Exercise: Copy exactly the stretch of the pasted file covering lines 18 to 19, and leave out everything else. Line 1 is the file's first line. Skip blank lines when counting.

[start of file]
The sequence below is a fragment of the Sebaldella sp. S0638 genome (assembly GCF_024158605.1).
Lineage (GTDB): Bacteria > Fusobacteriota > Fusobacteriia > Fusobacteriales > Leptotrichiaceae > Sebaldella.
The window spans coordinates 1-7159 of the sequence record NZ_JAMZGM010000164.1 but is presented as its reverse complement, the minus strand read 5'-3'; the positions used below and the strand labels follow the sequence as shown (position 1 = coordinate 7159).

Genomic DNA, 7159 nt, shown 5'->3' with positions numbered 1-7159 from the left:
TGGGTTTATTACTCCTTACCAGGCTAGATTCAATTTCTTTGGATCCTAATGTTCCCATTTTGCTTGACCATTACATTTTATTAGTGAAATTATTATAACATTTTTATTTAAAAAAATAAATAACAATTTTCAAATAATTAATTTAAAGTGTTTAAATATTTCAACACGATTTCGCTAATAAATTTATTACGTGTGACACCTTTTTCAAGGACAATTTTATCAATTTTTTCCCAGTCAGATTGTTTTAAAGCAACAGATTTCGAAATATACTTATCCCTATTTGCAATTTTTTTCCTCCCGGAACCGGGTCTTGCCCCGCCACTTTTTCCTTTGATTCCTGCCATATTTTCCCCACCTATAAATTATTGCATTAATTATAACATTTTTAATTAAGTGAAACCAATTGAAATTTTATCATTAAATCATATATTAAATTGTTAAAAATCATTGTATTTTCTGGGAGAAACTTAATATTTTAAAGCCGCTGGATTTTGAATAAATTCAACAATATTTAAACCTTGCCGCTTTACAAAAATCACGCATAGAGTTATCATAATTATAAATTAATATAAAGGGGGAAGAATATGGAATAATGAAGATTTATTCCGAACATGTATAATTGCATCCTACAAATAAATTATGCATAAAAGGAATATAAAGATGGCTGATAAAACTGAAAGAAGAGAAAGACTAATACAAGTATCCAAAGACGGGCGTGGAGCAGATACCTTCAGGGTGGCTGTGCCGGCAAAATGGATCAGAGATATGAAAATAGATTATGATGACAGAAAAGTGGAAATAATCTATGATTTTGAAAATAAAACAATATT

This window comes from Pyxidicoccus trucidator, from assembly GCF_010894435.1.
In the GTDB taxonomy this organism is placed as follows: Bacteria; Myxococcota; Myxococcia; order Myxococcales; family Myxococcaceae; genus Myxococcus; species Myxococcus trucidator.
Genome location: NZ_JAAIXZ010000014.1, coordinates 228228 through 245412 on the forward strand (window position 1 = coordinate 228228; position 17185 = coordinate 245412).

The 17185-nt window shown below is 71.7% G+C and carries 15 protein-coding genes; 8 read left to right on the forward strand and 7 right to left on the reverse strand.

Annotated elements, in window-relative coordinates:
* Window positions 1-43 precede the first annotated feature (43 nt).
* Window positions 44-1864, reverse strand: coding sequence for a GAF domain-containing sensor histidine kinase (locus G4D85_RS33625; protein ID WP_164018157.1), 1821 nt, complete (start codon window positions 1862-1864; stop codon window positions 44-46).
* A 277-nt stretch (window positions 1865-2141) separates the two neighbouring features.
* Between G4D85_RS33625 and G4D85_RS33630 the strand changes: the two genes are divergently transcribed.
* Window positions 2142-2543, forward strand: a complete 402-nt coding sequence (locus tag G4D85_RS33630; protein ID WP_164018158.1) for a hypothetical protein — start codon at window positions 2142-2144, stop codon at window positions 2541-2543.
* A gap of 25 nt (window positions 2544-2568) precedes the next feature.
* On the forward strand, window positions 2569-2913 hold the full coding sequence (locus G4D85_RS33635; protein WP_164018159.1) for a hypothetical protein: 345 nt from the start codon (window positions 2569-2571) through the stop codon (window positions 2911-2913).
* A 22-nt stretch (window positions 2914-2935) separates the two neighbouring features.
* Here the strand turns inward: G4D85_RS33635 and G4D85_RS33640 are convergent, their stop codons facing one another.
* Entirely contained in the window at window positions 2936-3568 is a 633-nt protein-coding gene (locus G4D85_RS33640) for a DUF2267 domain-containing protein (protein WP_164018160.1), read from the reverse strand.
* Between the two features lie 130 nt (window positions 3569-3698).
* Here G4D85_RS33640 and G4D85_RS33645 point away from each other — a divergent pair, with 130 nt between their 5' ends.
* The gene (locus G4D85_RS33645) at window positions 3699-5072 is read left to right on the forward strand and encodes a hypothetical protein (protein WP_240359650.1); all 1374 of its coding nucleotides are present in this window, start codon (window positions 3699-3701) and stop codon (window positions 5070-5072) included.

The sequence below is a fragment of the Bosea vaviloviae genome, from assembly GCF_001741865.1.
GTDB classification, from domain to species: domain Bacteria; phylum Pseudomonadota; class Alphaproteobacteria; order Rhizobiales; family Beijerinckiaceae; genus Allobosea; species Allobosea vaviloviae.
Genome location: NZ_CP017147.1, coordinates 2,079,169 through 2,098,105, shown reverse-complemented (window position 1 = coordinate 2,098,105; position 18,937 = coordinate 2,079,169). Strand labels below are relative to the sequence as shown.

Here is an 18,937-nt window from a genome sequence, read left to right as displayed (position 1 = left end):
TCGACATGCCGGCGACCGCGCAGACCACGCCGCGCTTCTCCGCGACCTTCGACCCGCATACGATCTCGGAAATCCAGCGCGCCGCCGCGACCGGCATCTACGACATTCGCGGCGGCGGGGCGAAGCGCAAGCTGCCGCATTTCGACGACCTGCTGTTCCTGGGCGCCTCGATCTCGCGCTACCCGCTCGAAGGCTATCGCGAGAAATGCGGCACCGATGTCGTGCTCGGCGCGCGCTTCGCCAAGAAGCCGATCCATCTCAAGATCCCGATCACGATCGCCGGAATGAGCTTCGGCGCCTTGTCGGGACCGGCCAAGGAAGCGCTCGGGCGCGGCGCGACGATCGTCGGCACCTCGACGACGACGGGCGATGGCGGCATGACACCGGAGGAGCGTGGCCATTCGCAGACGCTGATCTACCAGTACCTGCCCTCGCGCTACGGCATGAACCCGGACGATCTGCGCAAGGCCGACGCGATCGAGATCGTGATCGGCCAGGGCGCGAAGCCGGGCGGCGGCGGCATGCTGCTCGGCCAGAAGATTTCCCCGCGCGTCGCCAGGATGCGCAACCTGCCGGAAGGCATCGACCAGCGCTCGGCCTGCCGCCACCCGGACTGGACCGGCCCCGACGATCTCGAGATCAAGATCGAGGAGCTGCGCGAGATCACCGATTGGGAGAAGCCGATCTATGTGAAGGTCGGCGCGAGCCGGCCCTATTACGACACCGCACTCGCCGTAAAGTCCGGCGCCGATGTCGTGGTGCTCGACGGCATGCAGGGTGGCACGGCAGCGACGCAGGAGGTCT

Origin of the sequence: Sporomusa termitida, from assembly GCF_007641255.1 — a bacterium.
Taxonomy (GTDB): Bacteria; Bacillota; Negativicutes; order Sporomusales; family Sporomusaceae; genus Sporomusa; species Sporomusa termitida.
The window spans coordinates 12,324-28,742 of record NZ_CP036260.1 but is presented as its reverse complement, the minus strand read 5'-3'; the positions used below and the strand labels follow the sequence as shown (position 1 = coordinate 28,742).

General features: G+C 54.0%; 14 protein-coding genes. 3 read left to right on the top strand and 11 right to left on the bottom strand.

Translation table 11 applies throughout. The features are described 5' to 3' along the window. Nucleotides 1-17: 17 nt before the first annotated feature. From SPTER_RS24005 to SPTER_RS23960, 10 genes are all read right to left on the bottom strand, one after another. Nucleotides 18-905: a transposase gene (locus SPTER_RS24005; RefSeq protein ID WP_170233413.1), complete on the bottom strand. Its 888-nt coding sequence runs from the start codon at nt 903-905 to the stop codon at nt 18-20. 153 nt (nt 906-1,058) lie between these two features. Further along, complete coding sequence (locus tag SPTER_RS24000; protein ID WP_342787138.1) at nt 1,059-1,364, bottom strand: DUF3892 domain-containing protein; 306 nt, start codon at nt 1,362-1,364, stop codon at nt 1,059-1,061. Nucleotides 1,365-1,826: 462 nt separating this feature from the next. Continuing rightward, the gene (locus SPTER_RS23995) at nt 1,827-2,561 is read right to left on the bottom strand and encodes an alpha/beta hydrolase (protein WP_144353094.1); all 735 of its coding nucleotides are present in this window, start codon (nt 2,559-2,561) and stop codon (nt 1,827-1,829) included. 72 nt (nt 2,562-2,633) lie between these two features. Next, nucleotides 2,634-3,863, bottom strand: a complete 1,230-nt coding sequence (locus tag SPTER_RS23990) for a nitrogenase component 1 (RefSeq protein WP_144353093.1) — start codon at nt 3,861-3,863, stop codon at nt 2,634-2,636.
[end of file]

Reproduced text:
* A 22-nt stretch (window positions 2914-2935) separates the two neighbouring features.
* Here the strand turns inward: G4D85_RS33635 and G4D85_RS33640 are convergent, their stop codons facing one another.